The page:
stacy mcdaniel 4 years ago

Nice Lens! This is very interesting. Congrats on LOTD.


stacy mcdaniel profile image

stacy mcdaniel 4 years ago

Nice Lens! This is very interesting. Congrats on LOTD.


MartieG profile image

MartieG 4 years ago from Jersey Shore

What an interesting lens-good topic and great photos! Congrats :>)


CoeGurl profile image

CoeGurl 4 years ago from USA

Fantastic! Thanks for such wonderful information, especially "lessons learned."


Gypzeerose profile image

Gypzeerose 4 years ago

Well deserved LoTD. I had never thought of this! Angel Blessed due to your thoroughness, originality and personal approach to the subject.


anonymous 4 years ago

Well done. Great lens. Informative.


fugeecat lm profile image

fugeecat lm 4 years ago

Way cool! I want a root cellar now.


mercin12 profile image

mercin12 4 years ago

Really thorough. I loved all of the actual pictures of your project. Thank you for sharing.


Aquavel profile image

Aquavel 4 years ago

Amazing project! Very cool. Good for you that you checked and recorded each step. Can't believe that the delivery men knew the root cellar was the wrong size when it was first loaded into the truck and they never said a word! Good you were on top of everything! Gorgeous completed root cellar, especially with the added shelving. When do you get to taste the fruits of your labor?


accfuller profile image

accfuller 4 years ago

Congratulations on LOTD! Great job :)


flicker lm profile image

flicker lm 4 years ago Author

@Aquavel: Am enjoying veggies and apples from my root cellar now. It's great to have the produce so handy.


DesertRatDan profile image

DesertRatDan 4 years ago

Quite a large project. Hats off to ya for that. Great Lense.


three-em 4 years ago

very impressive, your lens very detailed with organized steps. congratulation on LOTD :D


M Sankey profile image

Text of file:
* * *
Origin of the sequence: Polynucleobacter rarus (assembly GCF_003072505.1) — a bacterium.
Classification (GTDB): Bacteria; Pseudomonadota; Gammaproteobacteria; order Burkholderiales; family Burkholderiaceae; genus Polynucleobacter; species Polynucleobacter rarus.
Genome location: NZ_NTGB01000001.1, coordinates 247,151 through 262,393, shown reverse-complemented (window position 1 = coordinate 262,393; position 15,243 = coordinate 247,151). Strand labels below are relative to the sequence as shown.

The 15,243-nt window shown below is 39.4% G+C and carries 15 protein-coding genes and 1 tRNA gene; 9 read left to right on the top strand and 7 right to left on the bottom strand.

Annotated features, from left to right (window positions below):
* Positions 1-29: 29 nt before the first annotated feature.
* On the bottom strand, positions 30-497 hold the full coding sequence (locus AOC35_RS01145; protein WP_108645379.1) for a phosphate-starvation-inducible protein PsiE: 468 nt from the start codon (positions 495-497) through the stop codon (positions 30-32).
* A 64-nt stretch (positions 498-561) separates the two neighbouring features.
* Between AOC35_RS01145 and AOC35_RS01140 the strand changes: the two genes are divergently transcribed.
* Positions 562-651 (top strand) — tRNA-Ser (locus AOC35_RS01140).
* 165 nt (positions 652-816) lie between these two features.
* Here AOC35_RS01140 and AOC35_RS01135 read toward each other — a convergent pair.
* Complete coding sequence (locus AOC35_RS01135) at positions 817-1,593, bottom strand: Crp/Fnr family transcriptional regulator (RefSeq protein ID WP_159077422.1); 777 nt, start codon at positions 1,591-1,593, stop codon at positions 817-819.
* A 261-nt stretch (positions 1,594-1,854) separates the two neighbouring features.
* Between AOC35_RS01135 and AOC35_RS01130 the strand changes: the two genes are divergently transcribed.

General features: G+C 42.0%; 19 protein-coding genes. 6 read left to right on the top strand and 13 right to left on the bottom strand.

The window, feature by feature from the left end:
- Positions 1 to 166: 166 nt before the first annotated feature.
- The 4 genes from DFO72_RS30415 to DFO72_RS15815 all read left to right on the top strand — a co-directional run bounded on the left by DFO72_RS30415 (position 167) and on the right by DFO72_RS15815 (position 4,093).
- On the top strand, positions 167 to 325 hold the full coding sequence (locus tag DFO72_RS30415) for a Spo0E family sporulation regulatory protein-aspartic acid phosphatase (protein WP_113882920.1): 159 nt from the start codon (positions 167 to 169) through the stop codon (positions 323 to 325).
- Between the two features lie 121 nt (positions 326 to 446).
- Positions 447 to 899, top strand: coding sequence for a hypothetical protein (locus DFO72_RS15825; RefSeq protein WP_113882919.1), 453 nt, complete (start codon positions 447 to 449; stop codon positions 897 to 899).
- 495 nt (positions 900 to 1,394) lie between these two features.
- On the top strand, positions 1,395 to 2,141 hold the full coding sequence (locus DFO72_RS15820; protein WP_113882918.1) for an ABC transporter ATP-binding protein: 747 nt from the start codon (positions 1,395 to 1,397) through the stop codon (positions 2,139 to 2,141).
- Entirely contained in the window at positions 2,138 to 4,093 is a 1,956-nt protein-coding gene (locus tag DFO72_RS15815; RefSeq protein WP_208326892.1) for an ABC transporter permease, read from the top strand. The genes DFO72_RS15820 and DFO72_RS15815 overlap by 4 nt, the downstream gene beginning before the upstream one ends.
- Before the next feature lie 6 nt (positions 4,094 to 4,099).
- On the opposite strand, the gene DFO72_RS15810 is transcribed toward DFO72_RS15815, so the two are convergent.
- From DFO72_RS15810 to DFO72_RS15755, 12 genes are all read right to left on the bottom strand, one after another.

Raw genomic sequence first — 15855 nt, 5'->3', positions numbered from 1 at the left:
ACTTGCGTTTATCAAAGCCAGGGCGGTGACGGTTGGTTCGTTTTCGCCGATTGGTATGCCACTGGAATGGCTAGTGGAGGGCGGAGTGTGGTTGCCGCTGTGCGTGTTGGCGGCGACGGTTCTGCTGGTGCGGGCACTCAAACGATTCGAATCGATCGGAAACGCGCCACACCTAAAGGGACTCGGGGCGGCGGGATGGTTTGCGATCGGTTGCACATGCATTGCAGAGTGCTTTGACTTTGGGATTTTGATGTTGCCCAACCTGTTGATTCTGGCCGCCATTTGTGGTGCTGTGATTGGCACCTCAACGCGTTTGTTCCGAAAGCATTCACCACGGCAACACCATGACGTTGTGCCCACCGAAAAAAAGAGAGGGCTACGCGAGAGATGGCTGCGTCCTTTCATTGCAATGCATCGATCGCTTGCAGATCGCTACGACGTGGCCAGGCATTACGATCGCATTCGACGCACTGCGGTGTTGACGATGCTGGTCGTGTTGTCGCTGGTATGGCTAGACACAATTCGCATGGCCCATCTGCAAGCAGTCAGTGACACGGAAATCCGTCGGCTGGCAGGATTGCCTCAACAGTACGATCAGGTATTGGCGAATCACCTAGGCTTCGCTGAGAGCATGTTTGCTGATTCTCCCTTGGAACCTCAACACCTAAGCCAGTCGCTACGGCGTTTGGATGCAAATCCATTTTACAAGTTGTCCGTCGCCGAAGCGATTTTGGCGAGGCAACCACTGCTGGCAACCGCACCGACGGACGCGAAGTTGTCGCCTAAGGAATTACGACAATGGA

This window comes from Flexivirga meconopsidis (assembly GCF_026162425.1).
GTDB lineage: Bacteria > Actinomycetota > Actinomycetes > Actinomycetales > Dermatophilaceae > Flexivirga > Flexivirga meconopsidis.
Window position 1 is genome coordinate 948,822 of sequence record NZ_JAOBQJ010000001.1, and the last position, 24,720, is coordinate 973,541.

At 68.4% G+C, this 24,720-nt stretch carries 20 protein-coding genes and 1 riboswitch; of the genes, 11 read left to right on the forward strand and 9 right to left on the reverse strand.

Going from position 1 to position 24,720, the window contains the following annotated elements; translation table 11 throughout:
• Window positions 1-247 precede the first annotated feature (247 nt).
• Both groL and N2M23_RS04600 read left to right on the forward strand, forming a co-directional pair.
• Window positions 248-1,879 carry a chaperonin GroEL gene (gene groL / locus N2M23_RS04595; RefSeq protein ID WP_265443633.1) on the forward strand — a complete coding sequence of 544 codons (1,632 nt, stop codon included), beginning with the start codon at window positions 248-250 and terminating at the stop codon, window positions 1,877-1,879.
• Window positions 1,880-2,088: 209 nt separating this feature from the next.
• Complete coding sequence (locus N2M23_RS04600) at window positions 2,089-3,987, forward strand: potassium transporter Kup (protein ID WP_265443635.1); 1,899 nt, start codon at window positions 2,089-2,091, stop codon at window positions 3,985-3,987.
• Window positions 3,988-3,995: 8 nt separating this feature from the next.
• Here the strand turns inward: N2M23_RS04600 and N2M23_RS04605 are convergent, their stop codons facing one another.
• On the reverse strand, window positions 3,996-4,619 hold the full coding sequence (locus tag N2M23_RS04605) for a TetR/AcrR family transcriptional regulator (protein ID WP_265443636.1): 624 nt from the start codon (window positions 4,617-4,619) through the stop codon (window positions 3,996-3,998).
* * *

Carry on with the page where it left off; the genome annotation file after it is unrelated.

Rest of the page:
M Sankey 4 years ago

Wonderful, I had never even heard of a root cellar!


jamesjo 4 years ago

I was expecting to find a long general "How To" as opposed to a documentation of a personal project but this was quite an interesting read!


happynutritionist 4 years ago

Enjoyed all the pictures and attention to detail...we couldn't have one in our lake community with high water table, but it looks like a great addition if you have the land and means. Very interesting.


Anthony Altorenna profile image

Anthony Altorenna 4 years ago from Connecticut

Wow, this is an amazing project, made even more spectacular by your step-by-step photos and commentary for making a Root Cellar. Now, you'll have to grow a lot of fruit & veggies this summer to fill all of those shelves! Best wishes with your root cellar. Cheers!


AstroGremlin profile image

AstroGremlin 4 years ago

Had no idea of the specifications for a root cellar, or the potential complications of installing one. Letting people learn from your mistakes is generous. Not everyone would!


MBurgess profile image

MBurgess 4 years ago from Las Vegas, Nevada

I bet you were really excited to start using it for food storage! Thanks for sharing this! Neat Story =) Great lense!


Titia profile image

Titia 4 years ago from Waterlandkerkje - The Netherlands

Most of the houses in my country don't have basements like they have in the States. Some old houses and old farmhouses have cellars, but our house didn't have one. Making one would be very, very costly. I really enjoyed your step by step story.